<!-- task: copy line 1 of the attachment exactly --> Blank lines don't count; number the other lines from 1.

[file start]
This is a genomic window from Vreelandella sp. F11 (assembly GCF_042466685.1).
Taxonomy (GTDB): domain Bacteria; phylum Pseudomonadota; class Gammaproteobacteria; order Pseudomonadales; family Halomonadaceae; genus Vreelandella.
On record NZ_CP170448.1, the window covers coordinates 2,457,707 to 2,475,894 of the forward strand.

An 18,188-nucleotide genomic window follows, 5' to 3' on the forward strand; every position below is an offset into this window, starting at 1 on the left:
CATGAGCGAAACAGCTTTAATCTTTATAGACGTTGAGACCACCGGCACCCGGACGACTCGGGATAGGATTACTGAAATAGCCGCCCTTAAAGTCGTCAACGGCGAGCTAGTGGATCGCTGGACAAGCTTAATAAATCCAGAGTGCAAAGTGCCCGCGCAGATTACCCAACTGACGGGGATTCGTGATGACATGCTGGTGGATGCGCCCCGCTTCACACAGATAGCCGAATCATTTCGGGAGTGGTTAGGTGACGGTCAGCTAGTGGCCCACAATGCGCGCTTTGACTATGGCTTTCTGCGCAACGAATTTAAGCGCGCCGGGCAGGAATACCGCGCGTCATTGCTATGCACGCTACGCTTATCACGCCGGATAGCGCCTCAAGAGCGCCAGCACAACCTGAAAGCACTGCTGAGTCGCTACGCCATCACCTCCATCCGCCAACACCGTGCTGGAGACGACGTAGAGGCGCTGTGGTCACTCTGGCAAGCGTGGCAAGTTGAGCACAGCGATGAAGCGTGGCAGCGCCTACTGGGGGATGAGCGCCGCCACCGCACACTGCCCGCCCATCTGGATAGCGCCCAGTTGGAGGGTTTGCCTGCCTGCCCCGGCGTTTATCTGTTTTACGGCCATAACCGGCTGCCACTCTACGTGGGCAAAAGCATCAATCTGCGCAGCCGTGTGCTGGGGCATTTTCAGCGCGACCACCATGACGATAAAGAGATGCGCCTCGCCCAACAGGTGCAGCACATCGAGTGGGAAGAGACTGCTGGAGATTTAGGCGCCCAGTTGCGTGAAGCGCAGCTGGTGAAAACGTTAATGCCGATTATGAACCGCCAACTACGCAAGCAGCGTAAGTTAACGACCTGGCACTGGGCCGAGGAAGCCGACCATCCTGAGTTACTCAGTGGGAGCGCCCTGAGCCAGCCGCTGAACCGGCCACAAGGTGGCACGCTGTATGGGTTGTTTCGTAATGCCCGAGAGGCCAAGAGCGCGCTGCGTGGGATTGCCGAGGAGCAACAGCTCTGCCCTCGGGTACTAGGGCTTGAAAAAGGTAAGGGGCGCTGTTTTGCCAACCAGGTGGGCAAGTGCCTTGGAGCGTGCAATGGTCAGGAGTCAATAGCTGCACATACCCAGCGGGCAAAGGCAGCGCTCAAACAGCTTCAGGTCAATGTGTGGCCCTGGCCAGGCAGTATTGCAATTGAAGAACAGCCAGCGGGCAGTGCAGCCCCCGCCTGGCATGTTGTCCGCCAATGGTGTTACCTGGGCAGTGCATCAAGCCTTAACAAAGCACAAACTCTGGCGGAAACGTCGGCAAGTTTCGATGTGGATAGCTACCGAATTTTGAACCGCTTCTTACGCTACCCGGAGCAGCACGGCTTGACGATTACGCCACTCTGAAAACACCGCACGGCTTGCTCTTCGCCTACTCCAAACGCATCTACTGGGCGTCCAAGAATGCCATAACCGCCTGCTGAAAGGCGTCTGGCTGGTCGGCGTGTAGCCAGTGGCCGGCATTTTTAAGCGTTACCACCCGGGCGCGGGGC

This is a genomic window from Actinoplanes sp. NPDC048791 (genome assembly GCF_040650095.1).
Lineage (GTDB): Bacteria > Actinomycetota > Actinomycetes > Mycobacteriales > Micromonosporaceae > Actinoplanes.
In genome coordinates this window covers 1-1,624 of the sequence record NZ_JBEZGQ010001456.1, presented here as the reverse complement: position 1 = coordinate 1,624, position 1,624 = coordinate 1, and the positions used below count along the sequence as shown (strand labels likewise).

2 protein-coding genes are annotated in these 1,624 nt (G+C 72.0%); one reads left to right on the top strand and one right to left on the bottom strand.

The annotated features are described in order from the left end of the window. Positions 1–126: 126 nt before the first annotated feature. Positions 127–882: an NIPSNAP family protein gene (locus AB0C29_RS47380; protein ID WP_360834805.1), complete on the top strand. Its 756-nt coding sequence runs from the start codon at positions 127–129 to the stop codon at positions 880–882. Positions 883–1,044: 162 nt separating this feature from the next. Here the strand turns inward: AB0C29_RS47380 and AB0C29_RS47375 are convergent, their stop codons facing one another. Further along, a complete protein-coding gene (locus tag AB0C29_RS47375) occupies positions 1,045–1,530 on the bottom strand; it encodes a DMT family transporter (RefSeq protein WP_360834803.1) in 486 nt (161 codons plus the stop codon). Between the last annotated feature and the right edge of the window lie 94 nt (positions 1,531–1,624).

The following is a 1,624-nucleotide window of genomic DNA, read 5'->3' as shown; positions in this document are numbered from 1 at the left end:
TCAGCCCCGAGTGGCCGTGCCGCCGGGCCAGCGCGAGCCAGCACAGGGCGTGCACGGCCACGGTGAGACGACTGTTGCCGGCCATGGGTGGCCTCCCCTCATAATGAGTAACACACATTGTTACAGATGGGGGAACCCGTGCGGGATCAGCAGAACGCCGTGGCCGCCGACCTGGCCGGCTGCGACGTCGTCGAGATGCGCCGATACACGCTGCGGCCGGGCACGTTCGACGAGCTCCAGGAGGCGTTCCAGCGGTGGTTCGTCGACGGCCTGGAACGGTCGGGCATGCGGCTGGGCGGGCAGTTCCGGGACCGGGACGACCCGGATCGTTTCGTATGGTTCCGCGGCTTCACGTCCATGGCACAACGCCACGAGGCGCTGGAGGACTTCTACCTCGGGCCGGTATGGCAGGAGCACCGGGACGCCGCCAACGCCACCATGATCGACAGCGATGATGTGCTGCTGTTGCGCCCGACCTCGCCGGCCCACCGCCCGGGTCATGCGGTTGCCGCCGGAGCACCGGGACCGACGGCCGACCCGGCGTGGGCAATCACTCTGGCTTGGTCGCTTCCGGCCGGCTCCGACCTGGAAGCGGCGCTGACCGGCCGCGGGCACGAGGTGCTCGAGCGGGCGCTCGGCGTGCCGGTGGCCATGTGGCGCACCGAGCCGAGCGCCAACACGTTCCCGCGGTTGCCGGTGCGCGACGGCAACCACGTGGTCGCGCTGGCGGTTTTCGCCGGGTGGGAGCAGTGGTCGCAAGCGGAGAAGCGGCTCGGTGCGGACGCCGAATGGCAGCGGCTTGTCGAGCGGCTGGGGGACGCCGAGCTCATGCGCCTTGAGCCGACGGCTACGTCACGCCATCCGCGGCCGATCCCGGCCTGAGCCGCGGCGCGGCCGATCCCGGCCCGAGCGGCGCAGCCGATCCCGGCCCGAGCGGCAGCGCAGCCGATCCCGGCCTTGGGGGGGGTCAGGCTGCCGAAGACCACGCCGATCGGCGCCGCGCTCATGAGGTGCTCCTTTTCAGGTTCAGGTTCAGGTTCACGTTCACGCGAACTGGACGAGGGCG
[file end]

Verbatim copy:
This is a genomic window from Vreelandella sp. F11 (assembly GCF_042466685.1).